Former Bonneville County Sheriff Paul Wilde officially stepped down Monday morning as his successor, Sheriff Samuel Hulse, took the oath of office.
The ceremony brought an end to 44 years of service, 13 of which Wilde spent as sheriff. When he began as a deputy, he made $4.37 an hour.
Wilde first joined the sheriff’s office in 1976. He was appointed sheriff in late 2007 after his predecessor, Byron Stommel, retired.
“I would like to thank the community for giving me the honor to be sheriff, to serve this community,” Wilde said Monday.
The new sheriff, Hulse, is Wilde’s hand-picked successor. Hulse received Wilde’s endorsement when he announced his campaign for sheriff in January 2020.
The swearing-in ceremony was held primarily over Zoom, with only a few allowed in the room to witness the proceedings in person due to the coronavirus pandemic.
Though excited for retirement, Wilde said it was not how he pictured his career ending. He received a sendoff from staff on Friday, his last full day on the job, though he remained as sheriff over the weekend.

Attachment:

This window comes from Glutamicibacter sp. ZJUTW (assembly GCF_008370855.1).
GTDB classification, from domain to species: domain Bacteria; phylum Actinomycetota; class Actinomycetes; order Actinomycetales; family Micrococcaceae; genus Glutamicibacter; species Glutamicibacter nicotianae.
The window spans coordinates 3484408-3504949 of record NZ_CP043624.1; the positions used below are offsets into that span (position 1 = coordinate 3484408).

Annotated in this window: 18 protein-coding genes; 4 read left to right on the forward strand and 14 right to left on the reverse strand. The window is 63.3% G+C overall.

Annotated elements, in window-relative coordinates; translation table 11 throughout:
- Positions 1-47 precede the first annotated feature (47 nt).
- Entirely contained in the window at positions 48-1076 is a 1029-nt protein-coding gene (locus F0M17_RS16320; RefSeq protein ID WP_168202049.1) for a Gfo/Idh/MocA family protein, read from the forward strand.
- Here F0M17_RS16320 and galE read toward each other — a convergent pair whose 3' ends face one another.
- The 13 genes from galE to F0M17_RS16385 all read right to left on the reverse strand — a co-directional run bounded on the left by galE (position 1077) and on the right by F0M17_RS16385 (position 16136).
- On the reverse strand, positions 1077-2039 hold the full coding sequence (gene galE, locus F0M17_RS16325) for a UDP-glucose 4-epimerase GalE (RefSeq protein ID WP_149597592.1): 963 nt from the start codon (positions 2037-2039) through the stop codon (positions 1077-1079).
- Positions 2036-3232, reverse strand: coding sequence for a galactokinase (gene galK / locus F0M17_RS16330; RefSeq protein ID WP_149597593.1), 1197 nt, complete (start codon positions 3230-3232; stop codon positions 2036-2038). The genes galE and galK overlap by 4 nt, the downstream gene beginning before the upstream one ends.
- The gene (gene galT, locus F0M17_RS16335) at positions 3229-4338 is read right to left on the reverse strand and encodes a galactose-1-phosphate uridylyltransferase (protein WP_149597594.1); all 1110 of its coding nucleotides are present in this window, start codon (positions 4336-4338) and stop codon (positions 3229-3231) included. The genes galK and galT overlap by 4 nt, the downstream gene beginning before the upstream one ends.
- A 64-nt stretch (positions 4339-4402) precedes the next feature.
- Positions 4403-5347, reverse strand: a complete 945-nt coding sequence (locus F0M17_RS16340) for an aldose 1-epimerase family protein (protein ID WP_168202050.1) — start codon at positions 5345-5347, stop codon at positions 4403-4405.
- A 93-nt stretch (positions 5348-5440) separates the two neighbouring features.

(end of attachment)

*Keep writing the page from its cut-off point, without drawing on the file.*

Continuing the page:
Office celebrations have been put on hold during the pandemic. Though he has said goodbyes through email, Zoom and other methods, he also wanted to share his gratitude directly with the deputies who served the sheriff’s office during his term.
“It’s very difficult not to say goodbye to my office,” Wilde said. “This isn’t how I envisioned my retirement after this many years,” he later added.
During Wilde’s tenure, Bonneville County has grown into a major hub of eastern Idaho. The office employs about 200 deputies to cover 1,900 square miles and run the Bonneville County Jail.
When asked what advice he gave his successor, Wilde pointed to the values listed by the sheriff’s office: honesty, integrity, trust and accountability. He said those terms are a reminder that the sheriff’s responsibility is to the community, that the sheriff and every deputy serve the community.
“They don’t work for me,” Wilde said. “They work for the community.”